Signs That Someone Is Using Xanax
In addition to reducing anxiety, the many side-effects of Xanax include:
- Drowsy or light-headedness
- Sedation or feeling zoned out
- Impaired or poor coordination
- Care-free attitude
- Involuntary muscle movement or twitching
- Having trouble speaking
- Lowered inhibitions
What are the signs someone is physically addicted to Xanax?
Symptoms of addiction can vary by individual. The most common signs of Xanax or benzodiazapine addiction are:
- Changes in hobbies or social habits
- Memory loss
- Changes in personality
- Finding hidden pill bottles
- Finding Xanax bottles prescribed by different doctors
- Always wanting higher doses
- Taking more than prescribed
- Running out of medication early
- Worrying about scheduled refills or trying to refill early
- Finding used empty plastic bags around house or vehicle (common when buying pills off the street)
- Sleeping more than normal or at odd hours of the day
What are the withdrawal symptoms of Xanax?
Users may start feeling the effects of withdrawal within 6 hours of Xanax wearing off. As time goes on the symptoms will intensify and you will be putting yourself at high risk for having a medical emergency. We cannot stress how important it is to get help from a qualified detoxification facility like Bay Area Recovery Center when starting to feel these symptoms. The safest way to detox off benzodiazepines is by being medically supervised and with the proper detox medications.
- Elevated vital signs
- Anxiety and irritability
- Involuntary shaking
- Muscle pain and weakness
How long does Xanax detox last?
There are many factors that can affect the length and severity of Xanax withdrawal. An individual’s unique chemistry, environment, and how much and how often Xanax was used all affect a withdrawal timeline. It is important to note that most symptoms of Xanax withdrawal can be lessened tremendously with the help of medication, in a treatment facility staffed with trained addiction professionals. A typical Xanax withdrawal timeline may look something like this:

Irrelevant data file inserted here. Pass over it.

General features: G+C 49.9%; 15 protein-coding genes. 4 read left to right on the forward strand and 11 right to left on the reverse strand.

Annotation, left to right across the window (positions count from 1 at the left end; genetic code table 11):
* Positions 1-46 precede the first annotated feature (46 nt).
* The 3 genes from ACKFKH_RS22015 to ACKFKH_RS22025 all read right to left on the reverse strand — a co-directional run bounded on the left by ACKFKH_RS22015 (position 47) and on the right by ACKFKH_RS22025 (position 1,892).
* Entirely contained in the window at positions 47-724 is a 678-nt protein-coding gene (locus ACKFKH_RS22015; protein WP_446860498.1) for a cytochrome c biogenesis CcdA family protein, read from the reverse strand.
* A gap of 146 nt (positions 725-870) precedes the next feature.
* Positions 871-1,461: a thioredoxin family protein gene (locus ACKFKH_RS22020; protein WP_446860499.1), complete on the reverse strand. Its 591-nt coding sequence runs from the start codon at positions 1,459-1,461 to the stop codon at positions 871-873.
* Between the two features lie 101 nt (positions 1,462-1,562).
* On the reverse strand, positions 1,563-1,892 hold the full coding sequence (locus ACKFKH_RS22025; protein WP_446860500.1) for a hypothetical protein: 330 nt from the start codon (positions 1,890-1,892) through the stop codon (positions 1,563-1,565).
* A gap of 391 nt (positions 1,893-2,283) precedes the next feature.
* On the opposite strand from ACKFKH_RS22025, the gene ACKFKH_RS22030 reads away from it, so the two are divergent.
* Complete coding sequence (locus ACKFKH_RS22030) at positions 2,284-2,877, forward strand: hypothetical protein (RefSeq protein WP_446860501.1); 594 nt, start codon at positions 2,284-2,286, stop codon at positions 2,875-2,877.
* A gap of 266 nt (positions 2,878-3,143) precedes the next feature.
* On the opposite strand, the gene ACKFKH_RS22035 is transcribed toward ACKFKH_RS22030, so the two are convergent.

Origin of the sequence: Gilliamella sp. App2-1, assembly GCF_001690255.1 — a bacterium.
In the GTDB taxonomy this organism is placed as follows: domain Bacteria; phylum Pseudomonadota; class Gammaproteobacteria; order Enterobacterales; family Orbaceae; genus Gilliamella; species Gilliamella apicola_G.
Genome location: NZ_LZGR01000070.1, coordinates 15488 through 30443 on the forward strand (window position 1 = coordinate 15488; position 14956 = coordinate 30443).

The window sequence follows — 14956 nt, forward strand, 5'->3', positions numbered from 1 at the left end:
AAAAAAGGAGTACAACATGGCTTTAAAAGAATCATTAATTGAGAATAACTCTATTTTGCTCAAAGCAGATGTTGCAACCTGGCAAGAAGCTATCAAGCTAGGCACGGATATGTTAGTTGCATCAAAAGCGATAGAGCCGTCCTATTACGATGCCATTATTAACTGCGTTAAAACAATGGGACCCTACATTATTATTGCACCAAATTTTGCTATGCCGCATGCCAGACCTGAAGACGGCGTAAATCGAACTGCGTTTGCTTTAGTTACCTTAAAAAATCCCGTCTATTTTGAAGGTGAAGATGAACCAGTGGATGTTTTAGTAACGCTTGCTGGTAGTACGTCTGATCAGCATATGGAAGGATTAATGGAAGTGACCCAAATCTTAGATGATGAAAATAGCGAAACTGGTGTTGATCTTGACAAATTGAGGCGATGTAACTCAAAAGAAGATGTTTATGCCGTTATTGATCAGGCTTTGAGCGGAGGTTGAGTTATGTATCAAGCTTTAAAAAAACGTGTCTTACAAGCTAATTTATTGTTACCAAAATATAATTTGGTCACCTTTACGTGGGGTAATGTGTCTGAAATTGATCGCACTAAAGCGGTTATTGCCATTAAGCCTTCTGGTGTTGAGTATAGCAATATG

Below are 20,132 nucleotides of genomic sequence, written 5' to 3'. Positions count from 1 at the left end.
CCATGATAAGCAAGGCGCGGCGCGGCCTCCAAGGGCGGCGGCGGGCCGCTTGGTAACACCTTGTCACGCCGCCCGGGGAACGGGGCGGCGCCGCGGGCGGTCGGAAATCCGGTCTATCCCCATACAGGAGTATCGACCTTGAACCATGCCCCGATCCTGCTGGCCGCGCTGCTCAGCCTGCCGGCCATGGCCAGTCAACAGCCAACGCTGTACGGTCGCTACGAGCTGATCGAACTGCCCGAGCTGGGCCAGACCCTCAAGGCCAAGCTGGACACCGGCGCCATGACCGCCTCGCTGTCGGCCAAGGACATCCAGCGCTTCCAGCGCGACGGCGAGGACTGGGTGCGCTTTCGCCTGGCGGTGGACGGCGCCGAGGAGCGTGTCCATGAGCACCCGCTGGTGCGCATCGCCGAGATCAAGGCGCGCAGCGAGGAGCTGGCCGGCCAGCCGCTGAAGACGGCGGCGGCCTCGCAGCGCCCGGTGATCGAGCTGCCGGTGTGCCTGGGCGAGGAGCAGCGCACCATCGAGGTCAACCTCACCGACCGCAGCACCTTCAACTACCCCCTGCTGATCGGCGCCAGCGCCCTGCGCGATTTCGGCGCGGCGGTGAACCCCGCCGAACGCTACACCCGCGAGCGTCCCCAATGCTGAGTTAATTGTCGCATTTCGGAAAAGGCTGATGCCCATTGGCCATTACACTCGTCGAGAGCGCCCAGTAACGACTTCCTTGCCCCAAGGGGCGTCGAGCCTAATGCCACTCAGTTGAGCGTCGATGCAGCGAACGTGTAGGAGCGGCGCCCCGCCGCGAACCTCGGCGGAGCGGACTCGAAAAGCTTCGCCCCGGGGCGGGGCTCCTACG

- Initial Withdrawal: 6-12 hours after the last dose was taken, symptoms of anxiety, headache, and insomnia will set in.
- Peak Withdrawal: During the first few days after the last does, these symptoms will intensify along with the onset of nausea, vomiting and diarrhea. There is also a high risk of seizures during this time.
- Subsiding Withdrawal: Around 1 week after the last dose, these symptoms will start to decrease, although anxiety, insomnia and depression may still be an issue.
- Ending Withdrawal: After a few weeks, normal functionality may return depending on the individual. Some of the symptoms can last much longer in certain cases, which is why it is best to be treated by a trained addiction professional who can adjust treatment plans accordingly.
Withdrawal can be very dangerous, particularly the peak period. It is important to go through this under the supervision of a trained professional in a safe environment with the appropriate medications on hand.
Can Someone Stop Xanax Cold Turkey?
Abruptly stopping Xanax on your own can be very dangerous. Some of the symptoms of stopping Xanax use cold turkey are:
- Anxiety/Panic attacks
- Heart palpitations
How is Xanax addiction treated?
To begin to treat a Xanax addiction, an individual must experience detoxification and withdrawal symptoms, which can be very unpleasant. Because Xanax addiction has both physical and psychological withdrawal symptoms, it is highly recommended that it be treated in a professional setting. Certain medications, administered by a trained addiction professional, can be helpful in mitigating withdrawal symptoms.
Bay Area Recovery Center has successfully treated individuals dependent on drugs and alcohol for over 20 years. People need to know treatment does work and there is life after Xanax addiction. Let us use our experience and expertise to develop a medically supervised Xanax detox and treatment plan that is personalized to your situation. We treat the mental and spiritual aspects of addiction and address the behaviors that lead to Xanax abuse. The illness of addiction is not something you or your family should have to go through alone. We can help. Call us now (713) 999-0116 or (281) 853-8715.